Nano-tweezers for the extraction of a single molecule of a cell

Researchers at University of Leeds have developed ‘nano-tweezers’ which can extract single molecules from living cells without destroying them.

Dr Paolo Actis, from the School of Electronic and Electrical Engineering at the University of Leeds, played a key role in this research programme, collaborating with senior chemistry professors at Imperial College London on the interdisciplinary challenge of developing nano-tweezers.

Dr Actis has just received €4m from the European Union’s Horizon 2020 to the SENTINEL project. SENTINEL will train academic and industry researchers to apply this type of ‘nanoelectrochemistry’.

These nano-tweezers are formed from a sharp glass rod terminating with a pair of electrodes made from a carbon-based material, similar to graphite. The tip is less than 50 nanometres in diameter and is split into two electrodes, with a 10 to 20-nanometre gap between them. A nanometre is one-millionth of a millimetre.

By applying an alternating voltage, this small gap creates a powerful highly localised electrical field that can trap and extract the small contents of cells such as DNA and transcription factors – molecules that can change the activity of genes.

“Traditional methods for studying these differences typically involve bursting the cell”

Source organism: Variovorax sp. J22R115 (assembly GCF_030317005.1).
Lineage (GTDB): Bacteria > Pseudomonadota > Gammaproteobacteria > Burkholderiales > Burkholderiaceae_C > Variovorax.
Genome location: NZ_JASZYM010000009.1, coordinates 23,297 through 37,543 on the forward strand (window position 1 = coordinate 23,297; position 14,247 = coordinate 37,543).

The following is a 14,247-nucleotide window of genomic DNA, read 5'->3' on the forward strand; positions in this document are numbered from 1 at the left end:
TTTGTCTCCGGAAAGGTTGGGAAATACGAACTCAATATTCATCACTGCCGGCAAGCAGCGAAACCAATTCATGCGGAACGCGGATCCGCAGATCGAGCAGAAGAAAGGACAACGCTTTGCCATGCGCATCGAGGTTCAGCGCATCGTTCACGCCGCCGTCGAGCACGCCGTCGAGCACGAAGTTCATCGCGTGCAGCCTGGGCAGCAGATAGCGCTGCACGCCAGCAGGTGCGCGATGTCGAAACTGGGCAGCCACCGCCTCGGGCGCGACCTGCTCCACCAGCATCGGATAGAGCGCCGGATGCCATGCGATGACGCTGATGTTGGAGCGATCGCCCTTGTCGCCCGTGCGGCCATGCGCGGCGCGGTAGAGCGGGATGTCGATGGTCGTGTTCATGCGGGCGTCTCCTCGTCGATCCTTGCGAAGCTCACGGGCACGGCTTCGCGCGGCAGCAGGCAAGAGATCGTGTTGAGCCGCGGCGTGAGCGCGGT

Dr Actis said: “We are continuously expanding our knowledge on how cells function, but many unanswered questions remain. This is especially true for individual cells that are of the same type, such as brain, muscle or fat cells, but have very different compositions at the single-molecule level.

“Cataloguing the diversity of seemingly identical cells can help researchers to better understand fundamental cellular processes and design improved models of disease, and even new patient-specific therapies.

“However, traditional methods for studying these differences typically involve bursting the cell, resulting in all of its contents getting mixed. This results in the loss of spatial information – how the contents were laid out in relation to each other, and dynamic information, such as molecular changes in the cell over time.

“The development of these nanoscale tweezers therefore solves a major problem and could help scientists in the future improve understanding of how our bodies work.”

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